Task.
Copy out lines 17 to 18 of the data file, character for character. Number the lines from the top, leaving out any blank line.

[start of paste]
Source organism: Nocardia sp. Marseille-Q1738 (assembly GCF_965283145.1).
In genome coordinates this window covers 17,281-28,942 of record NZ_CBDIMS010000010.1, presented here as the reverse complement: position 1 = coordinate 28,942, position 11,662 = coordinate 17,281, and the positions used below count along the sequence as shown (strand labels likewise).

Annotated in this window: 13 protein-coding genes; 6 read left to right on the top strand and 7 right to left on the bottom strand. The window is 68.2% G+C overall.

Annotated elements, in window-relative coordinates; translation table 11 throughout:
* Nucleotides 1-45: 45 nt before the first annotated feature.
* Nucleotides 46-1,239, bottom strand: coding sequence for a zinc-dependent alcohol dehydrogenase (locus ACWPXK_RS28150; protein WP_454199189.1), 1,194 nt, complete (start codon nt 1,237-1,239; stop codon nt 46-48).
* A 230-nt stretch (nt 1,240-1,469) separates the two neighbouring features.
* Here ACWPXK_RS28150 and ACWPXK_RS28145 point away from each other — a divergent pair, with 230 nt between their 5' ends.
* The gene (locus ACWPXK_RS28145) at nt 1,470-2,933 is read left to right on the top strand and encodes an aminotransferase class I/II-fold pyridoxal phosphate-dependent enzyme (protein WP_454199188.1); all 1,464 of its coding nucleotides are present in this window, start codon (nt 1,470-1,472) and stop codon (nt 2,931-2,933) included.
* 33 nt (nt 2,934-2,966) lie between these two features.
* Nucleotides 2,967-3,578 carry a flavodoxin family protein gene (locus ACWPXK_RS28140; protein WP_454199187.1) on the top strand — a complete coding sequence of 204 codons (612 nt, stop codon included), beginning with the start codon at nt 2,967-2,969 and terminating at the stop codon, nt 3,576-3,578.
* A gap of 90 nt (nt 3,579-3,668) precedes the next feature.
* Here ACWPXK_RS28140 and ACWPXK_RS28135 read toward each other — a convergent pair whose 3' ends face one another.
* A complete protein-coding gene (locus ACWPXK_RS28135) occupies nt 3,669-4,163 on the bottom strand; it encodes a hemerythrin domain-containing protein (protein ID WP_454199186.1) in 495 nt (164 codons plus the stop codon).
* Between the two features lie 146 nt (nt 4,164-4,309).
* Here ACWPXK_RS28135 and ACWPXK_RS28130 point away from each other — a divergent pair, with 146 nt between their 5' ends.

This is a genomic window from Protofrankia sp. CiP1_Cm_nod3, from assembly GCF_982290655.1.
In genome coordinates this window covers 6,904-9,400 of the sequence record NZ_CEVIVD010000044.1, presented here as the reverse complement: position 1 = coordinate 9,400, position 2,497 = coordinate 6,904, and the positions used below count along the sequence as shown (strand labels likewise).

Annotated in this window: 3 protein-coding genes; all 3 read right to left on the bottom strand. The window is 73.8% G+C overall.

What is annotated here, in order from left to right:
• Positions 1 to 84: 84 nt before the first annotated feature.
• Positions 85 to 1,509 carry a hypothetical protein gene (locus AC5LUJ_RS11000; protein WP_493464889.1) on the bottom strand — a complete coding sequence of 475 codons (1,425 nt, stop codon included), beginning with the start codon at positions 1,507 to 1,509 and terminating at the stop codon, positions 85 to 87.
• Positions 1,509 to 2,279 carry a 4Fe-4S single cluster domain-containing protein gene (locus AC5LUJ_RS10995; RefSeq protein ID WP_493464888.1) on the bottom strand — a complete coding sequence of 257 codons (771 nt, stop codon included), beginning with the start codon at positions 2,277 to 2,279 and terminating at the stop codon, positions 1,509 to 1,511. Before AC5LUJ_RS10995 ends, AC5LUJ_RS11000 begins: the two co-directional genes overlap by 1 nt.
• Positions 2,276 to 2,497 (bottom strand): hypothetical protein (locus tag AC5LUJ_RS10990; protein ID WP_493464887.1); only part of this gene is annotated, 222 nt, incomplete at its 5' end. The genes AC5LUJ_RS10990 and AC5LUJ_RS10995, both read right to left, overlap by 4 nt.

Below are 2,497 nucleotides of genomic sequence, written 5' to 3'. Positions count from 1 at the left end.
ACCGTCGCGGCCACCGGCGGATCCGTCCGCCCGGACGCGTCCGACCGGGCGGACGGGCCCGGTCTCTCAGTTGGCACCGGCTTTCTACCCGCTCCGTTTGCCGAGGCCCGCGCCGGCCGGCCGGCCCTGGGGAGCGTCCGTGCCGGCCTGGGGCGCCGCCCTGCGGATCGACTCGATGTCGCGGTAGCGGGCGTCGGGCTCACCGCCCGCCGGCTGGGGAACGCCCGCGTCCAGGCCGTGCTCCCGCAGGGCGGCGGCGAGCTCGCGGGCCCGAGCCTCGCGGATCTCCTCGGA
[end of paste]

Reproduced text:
This is a genomic window from Protofrankia sp. CiP1_Cm_nod3, from assembly GCF_982290655.1.
In genome coordinates this window covers 6,904-9,400 of the sequence record NZ_CEVIVD010000044.1, presented here as the reverse complement: position 1 = coordinate 9,400, position 2,497 = coordinate 6,904, and the positions used below count along the sequence as shown (strand labels likewise).